To our knowledge, the present study is the first to document hypovitaminosis D in children with diffuse parenchymal lung disease. The present study demonstrated a strong association between the lung function and the serum vitamin D level in patients with ILD. A significant positive correlation was found between the FVC% predicted and the serum 25-OHD among children with ILD (r = 0.25, P = 0.04). This is in agreement with Glady et al. [40] and Swanney et al. [41], who reported that serum 25-OHD levels are reduced in adults with diffuse parenchymal lung disease.

We report that the serum vitamin D level showed significant negative correlations with the duration of corticosteroid therapy. Furthermore, by linear regression analysis, the duration of systemic steroid therapy was a statistically significant predictor of low serum vitamin D (25-OHD) levels among children with ILDs (P = 0.01). It means that the reduced 25-OHD levels were strongly associated with a long duration of systemic corticosteroid therapy among patients with ILD. This is in agreement with Zhou et al. [42] who suggested that corticosteroid usage reduces 25-OHD levels. However, their results showed no statistically significant association between 25-OHD levels and prednisone use.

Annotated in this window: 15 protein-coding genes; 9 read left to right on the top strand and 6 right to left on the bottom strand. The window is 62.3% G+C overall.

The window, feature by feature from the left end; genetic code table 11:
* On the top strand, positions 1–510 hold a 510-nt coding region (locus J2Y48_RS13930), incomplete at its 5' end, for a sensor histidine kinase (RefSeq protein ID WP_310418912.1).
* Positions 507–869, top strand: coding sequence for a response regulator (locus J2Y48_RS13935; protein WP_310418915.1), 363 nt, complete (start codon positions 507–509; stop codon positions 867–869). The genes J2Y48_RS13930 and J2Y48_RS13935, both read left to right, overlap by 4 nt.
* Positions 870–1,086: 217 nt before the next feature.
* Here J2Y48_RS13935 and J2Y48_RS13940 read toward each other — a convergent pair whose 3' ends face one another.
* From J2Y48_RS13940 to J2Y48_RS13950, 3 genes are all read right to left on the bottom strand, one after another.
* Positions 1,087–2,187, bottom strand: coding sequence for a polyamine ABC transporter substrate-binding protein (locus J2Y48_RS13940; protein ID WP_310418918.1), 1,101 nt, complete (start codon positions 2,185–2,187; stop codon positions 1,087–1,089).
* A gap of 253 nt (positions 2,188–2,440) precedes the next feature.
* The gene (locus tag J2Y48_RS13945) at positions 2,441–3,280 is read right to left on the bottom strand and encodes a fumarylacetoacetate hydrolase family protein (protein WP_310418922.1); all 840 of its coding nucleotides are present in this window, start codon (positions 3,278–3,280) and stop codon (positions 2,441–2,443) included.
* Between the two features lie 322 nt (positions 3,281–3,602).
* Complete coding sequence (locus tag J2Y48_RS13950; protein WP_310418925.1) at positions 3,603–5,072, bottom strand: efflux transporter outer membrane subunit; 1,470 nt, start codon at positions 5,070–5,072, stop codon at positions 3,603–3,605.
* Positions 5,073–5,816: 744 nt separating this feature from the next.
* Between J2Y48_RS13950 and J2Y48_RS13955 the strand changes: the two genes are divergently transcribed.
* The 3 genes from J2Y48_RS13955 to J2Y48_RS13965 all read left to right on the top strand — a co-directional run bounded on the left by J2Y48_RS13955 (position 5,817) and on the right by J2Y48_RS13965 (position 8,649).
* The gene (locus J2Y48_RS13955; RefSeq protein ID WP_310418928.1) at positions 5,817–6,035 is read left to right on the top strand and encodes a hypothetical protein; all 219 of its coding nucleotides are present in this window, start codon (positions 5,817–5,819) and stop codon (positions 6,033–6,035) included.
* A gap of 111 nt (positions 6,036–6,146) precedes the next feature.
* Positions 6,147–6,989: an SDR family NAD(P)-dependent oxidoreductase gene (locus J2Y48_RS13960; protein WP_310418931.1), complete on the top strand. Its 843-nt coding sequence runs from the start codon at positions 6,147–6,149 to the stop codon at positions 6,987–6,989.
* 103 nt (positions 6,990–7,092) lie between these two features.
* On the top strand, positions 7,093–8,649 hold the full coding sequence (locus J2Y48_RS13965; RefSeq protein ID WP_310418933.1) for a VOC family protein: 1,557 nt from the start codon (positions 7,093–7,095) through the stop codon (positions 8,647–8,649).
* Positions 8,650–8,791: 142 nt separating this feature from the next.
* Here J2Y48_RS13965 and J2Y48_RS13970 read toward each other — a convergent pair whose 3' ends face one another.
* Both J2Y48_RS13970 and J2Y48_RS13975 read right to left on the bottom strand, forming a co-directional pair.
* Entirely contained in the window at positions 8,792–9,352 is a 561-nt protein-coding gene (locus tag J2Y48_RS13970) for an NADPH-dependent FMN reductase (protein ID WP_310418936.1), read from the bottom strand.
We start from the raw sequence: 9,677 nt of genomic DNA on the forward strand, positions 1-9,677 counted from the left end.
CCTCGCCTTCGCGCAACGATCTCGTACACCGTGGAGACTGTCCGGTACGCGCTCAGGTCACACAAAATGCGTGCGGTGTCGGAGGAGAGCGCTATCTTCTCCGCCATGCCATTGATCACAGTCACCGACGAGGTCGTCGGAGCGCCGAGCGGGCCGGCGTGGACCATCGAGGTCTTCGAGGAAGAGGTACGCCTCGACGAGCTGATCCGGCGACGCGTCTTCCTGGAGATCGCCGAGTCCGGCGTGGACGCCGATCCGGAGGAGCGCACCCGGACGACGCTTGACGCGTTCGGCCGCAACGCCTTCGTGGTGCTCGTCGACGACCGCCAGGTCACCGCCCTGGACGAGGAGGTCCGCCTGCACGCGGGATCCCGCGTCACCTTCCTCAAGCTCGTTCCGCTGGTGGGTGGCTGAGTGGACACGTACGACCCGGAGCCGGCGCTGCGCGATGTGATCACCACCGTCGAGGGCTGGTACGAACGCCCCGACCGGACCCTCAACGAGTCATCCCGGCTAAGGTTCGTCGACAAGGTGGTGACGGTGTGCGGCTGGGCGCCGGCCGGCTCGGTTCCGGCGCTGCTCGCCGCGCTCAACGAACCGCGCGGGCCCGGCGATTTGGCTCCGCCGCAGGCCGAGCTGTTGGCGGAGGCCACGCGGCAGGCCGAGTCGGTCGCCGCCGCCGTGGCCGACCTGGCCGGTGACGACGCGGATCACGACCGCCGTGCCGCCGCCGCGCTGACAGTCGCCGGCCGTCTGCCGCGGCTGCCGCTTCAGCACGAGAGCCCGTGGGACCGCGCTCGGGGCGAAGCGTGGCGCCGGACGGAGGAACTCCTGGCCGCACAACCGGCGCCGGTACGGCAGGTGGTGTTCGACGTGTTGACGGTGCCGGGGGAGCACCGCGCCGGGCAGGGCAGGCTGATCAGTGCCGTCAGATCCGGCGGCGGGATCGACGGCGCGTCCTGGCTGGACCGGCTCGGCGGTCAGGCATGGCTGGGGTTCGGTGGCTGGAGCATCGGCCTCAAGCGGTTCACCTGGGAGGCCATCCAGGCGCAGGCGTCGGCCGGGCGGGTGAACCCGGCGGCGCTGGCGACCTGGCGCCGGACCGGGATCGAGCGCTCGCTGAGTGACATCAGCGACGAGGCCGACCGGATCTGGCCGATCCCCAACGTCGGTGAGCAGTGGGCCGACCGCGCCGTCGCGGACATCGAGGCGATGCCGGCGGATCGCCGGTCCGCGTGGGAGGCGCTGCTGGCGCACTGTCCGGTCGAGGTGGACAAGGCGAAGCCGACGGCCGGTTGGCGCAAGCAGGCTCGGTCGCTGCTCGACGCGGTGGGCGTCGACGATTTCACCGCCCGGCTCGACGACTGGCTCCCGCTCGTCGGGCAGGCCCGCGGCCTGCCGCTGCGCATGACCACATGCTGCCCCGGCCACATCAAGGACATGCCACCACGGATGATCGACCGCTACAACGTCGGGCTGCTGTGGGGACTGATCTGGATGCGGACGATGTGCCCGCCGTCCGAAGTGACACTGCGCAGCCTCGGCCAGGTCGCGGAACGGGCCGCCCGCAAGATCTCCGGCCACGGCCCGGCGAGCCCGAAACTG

Corticosteroids are the mainstay of treatment for ILD. A favorable response occurs in less than 25% of patients; however, and it is desirable to wean the individual to low-dose steroids after 6 months to a year. In patients who are not responsive to corticosteroids, immunosuppression therapy to suppress the action of the body's immune system may be considered. Corticosteroids reduce bone mineral accretion and contribute to corticosteroid-induced osteoporosis by impairing the function and the differentiation of osteoblasts and by increasing osteoclast activity [43]. Furthermore, they induce the apoptosis of osteoblasts while having an antiapoptotic effect on osteoclasts, resulting in accelerated bone resorption [44]. At the intestinal level, corticosteroids inhibit vitamin D-dependent intestinal calcium absorption and decrease the expression of specific duodenal calcium transporters [45]. Vitamin D insufficiency has been associated with a compensatory increase in parathyroid hormone secretion, which can lead to bone resorption and reduced bone mineral density [46].